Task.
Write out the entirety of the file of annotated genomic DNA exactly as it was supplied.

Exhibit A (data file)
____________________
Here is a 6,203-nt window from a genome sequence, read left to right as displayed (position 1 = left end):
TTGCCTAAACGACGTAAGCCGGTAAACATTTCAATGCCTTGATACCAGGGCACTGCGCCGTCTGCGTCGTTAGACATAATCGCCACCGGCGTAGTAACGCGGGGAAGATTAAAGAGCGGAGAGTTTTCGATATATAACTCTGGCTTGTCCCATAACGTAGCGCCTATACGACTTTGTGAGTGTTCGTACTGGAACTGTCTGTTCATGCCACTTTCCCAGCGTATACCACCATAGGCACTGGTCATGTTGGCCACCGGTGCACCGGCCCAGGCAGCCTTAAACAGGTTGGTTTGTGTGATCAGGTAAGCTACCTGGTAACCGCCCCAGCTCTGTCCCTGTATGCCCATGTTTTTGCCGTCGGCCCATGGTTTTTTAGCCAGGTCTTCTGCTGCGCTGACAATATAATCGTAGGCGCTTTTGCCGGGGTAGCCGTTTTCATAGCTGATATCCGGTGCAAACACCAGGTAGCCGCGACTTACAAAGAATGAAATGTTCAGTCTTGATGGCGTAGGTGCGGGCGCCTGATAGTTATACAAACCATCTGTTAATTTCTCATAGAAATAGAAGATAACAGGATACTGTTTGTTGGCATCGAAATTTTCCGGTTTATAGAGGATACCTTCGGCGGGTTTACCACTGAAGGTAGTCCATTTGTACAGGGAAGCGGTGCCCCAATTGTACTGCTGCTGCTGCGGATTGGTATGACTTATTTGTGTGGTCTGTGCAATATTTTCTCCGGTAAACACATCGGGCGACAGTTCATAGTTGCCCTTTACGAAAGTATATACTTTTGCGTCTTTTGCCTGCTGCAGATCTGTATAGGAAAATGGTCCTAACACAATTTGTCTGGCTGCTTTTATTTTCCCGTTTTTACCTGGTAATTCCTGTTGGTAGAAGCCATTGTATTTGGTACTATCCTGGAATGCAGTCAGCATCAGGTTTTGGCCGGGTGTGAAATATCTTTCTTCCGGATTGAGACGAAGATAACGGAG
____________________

Here is a 6,203-nt window from a genome sequence, read left to right as displayed (position 1 = left end):
TTGCCTAAACGACGTAAGCCGGTAAACATTTCAATGCCTTGATACCAGGGCACTGCGCCGTCTGCGTCGTTAGACATAATCGCCACCGGCGTAGTAACGCGGGGAAGATTAAAGAGCGGAGAGTTTTCGATATATAACTCTGGCTTGTCCCATAACGTAGCGCCTATACGACTTTGTGAGTGTTCGTACTGGAACTGTCTGTTCATGCCACTTTCCCAGCGTATACCACCATAGGCACTGGTCATGTTGGCCACCGGTGCACCGGCCCAGGCAGCCTTAAACAGGTTGGTTTGTGTGATCAGGTAAGCTACCTGGTAACCGCCCCAGCTCTGTCCCTGTATGCCCATGTTTTTGCCGTCGGCCCATGGTTTTTTAGCCAGGTCTTCTGCTGCGCTGACAATATAATCGTAGGCGCTTTTGCCGGGGTAGCCGTTTTCATAGCTGATATCCGGTGCAAACACCAGGTAGCCGCGACTTACAAAGAATGAAATGTTCAGTCTTGATGGCGTAGGTGCGGGCGCCTGATAGTTATACAAACCATCTGTTAATTTCTCATAGAAATAGAAGATAACAGGATACTGTTTGTTGGCATCGAAATTTTCCGGTTTATAGAGGATACCTTCGGCGGGTTTACCACTGAAGGTAGTCCATTTGTACAGGGAAGCGGTGCCCCAATTGTACTGCTGCTGCTGCGGATTGGTATGACTTATTTGTGTGGTCTGTGCAATATTTTCTCCGGTAAACACATCGGGCGACAGTTCATAGTTGCCCTTTACGAAAGTATATACTTTTGCGTCTTTTGCCTGCTGCAGATCTGTATAGGAAAATGGTCCTAACACAATTTGTCTGGCTGCTTTTATTTTCCCGTTTTTACCTGGTAATTCCTGTTGGTAGAAGCCATTGTATTTGGTACTATCCTGGAATGCAGTCAGCATCAGGTTTTGGCCGGGTGTGAAATATCTTTCTTCCGGATTGAGACGAAGATAACGGAG